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Learn to play Poker

Ever since the popularity explosion poker has seen starting 2003, the number of people trying to learn the game has also skyrocketed.
Learning the game is easier than ever before. The internet offers access not only to free poker articles, but also to books and educational material authored by some of the biggest poker names.
What do you need to pay attention to when you decide you want to learn to play poker? The most important thing is to understand the nature of the game.

Some beginners confuse the “learning of the game” with the learning of the rules of the game. Texas Holdem’s rules (because that’s what most people begin with) are fairly simple. Anyone can learn them in a few minutes. As experts say though, poker is a game that takes a minute to learn but a lifetime to master. The learning of poker only begins once you’ve mastered the rules. There are countless aspects that need to be taken into consideration, and make no mistake, nothing but experience can thoroughly teach you the subtleties of the game. All the poker books, videos and articles that you read can only hope to give you guidance, the real learning takes place at the table.

All the different elements that a good poker player knows about and masters are held together by one concept: the nature of the game of poker. As a beginner, you should strive to understand the nature of the game. You should focus on learning what makes it tick and how it works in loose lines. Then you can go and fill in the blanks that exist everywhere through diligent study and countless hours of real money play. Don’t try to use the play money feature most online poker rooms offer for advanced study. Play money poker is only good to make you familiar with the software interface and to hammer the rules down for you. Nothing more.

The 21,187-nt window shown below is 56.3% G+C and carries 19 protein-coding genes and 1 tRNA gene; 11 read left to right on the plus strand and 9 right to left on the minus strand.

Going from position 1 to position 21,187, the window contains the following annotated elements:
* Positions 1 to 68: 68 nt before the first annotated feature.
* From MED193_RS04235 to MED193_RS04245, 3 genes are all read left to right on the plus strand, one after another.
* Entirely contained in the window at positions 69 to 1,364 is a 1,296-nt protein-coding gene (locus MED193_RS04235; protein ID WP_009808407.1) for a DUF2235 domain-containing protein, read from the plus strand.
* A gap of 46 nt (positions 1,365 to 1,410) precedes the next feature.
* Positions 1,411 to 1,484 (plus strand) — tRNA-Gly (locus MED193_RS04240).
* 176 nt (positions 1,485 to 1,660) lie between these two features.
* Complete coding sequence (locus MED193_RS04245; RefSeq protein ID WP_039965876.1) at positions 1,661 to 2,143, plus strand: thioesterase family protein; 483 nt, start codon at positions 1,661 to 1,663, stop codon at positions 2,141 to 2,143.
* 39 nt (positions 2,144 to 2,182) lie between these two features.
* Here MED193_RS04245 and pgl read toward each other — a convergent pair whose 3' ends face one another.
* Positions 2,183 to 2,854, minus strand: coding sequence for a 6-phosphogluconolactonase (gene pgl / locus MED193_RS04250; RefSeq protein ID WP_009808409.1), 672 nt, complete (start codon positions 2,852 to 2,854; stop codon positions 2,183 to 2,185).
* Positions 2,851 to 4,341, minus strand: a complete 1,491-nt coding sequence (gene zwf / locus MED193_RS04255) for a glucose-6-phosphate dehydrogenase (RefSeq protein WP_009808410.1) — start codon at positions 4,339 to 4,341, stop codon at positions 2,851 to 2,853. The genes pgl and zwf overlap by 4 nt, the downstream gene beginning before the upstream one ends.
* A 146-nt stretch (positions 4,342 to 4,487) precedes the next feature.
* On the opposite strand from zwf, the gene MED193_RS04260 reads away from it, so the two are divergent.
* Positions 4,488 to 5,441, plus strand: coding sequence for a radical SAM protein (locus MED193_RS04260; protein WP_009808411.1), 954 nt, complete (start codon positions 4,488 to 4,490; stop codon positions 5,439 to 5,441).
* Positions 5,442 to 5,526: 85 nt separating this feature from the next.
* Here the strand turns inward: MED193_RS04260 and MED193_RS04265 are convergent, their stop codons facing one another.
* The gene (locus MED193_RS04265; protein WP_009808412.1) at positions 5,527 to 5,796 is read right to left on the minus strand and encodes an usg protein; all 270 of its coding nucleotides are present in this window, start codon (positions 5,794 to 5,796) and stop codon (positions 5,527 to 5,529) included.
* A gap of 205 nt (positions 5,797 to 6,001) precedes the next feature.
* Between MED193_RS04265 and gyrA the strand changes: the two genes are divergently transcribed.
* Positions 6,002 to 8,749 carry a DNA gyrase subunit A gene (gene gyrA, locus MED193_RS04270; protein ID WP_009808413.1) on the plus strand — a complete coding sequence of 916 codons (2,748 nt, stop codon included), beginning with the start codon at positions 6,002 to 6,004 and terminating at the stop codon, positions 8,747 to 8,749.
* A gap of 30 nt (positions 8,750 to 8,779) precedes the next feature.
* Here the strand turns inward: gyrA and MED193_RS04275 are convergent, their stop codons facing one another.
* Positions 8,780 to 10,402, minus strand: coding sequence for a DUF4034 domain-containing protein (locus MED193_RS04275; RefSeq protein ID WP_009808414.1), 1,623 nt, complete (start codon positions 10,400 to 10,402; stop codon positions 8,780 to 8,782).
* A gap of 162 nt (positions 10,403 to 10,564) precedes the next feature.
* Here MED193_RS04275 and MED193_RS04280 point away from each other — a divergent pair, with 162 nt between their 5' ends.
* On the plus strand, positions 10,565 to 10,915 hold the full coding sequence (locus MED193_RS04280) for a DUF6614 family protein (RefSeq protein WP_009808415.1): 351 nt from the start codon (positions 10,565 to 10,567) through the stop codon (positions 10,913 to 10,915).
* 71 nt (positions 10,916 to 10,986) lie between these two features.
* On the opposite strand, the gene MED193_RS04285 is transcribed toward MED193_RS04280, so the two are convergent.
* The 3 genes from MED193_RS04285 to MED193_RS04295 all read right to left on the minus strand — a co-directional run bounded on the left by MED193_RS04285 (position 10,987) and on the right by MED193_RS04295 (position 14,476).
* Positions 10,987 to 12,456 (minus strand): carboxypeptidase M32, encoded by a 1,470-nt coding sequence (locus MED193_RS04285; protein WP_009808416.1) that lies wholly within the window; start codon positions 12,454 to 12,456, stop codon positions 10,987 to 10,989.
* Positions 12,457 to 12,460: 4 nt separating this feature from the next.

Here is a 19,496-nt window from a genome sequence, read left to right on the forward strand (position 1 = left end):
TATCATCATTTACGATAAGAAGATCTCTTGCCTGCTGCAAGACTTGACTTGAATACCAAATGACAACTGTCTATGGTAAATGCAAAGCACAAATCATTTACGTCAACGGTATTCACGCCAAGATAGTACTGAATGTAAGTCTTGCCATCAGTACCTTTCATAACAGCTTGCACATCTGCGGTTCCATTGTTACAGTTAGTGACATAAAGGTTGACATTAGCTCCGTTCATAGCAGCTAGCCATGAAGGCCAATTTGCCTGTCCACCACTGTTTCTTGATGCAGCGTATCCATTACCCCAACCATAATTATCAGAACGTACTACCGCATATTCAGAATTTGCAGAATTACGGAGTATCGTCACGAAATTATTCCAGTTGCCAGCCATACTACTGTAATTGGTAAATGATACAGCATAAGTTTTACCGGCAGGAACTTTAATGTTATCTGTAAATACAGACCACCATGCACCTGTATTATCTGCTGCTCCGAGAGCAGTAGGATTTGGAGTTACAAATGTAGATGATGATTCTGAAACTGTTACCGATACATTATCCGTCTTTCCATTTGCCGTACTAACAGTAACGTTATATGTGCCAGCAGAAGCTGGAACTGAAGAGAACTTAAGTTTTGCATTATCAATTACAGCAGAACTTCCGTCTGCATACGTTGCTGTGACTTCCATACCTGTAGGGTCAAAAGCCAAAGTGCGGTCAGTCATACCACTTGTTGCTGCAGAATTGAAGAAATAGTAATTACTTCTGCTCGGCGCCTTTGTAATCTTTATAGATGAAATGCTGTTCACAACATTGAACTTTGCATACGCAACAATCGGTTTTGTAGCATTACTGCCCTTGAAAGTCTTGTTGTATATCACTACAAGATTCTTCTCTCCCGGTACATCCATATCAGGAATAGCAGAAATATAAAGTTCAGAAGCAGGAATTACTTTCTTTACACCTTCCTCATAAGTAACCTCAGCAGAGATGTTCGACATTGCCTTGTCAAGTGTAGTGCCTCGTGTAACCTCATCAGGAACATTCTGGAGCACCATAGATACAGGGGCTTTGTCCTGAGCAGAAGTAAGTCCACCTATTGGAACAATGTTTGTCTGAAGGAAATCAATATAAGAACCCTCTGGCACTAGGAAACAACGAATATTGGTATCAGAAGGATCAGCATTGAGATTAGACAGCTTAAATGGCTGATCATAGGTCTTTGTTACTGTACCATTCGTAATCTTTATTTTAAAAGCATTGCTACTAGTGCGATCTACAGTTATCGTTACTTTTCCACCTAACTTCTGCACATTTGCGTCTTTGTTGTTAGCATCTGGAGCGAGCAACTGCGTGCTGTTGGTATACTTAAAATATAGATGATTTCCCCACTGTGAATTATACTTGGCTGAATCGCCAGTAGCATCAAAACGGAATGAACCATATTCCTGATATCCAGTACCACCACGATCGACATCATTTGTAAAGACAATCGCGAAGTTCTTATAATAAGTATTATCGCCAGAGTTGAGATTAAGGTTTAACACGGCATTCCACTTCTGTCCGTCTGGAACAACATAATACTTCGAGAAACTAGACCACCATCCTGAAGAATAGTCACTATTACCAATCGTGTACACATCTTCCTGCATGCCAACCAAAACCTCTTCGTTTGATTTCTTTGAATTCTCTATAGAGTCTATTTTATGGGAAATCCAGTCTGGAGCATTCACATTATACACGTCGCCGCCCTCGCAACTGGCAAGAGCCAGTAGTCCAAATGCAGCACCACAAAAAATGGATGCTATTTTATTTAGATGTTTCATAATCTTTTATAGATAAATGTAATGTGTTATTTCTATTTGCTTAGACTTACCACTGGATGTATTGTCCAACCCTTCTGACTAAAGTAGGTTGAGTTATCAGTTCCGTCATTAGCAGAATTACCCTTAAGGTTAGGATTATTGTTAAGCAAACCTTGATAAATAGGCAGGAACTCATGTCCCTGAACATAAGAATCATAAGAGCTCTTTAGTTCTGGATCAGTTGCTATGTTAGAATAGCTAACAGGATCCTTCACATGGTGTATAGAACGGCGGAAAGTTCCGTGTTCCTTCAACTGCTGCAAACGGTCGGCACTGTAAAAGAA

The nature, the essence of the game of poker can be summed up quite briefly and I’ll attempt to do it in the flowing paragraphs.
Just as you wouldn’t want to bet $2 against your friend’s $1 on a coin-flip, you do not want to play negative EV value situations in poker. Whenever you play negative EV you lose money regardless of whether or not you get lucky and win a hand, and whenever you play positive EV, you win some money, regardless of whether or not you get ripped off by a bad beat.

As David Sklansky puts it: whenever you play a hand the same way you would if you could see your opponents’ hole cards, you gain value. Whenever you fail to do that , you lose value.

You will never be able to play perfectly according to this theorem, but with the limited tools at your disposal, you should do your best to play as close to perfect as possible.

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